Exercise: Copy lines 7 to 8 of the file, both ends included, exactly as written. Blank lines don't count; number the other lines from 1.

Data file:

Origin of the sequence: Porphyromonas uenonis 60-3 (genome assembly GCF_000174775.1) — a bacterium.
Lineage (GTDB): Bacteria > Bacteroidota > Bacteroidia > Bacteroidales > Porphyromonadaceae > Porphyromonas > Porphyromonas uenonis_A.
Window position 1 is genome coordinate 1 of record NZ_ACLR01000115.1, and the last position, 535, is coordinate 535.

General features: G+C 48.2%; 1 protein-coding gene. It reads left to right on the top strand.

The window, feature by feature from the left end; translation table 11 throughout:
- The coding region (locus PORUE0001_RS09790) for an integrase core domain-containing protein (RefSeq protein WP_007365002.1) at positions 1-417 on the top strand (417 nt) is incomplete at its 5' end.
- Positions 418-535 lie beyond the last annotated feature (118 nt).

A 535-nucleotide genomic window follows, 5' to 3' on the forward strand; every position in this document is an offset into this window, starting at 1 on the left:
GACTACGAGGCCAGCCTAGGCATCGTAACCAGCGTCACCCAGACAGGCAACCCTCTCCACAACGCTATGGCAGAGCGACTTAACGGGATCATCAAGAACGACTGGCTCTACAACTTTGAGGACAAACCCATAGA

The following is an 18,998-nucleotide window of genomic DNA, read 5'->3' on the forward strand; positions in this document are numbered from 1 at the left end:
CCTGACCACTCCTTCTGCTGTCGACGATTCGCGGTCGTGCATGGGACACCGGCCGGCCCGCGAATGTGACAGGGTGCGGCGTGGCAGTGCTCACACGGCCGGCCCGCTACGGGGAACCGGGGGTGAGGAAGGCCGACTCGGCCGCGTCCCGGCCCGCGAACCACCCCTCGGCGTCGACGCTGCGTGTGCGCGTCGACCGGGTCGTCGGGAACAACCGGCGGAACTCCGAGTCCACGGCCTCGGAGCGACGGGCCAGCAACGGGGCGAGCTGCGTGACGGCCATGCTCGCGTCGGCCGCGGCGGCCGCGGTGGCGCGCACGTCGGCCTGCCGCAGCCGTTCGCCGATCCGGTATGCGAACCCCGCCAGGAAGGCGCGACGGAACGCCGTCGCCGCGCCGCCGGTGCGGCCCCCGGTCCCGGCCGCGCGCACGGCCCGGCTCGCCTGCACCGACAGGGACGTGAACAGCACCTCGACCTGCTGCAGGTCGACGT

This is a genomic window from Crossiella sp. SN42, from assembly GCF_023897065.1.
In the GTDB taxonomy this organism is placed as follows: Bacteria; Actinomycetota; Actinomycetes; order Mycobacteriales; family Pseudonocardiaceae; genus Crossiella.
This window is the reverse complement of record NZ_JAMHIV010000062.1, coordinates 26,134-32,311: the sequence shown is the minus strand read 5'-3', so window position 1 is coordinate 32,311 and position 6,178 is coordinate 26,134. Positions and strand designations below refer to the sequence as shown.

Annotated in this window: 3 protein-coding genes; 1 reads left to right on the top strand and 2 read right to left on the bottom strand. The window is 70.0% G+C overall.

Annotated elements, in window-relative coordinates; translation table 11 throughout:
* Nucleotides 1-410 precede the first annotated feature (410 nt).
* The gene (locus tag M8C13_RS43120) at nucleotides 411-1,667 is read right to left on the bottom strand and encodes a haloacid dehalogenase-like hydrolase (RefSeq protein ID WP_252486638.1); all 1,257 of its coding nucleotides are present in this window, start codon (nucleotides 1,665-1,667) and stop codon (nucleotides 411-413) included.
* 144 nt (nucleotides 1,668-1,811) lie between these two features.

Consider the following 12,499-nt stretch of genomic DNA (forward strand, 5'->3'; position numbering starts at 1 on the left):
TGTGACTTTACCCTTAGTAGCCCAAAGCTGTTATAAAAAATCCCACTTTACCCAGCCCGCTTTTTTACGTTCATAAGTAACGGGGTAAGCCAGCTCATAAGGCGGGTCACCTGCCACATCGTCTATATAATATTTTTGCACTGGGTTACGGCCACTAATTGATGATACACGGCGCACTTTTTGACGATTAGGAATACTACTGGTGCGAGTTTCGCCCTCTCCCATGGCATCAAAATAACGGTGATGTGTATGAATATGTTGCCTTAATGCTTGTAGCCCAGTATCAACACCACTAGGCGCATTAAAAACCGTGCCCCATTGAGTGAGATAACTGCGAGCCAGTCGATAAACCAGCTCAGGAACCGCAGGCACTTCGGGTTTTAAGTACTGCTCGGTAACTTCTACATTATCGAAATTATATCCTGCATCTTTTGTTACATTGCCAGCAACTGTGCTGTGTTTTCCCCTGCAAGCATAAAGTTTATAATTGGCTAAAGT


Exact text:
- Positions 418-535 lie beyond the last annotated feature (118 nt).

A 535-nucleotide genomic window follows, 5' to 3' on the forward strand; every position in this document is an offset into this window, starting at 1 on the left: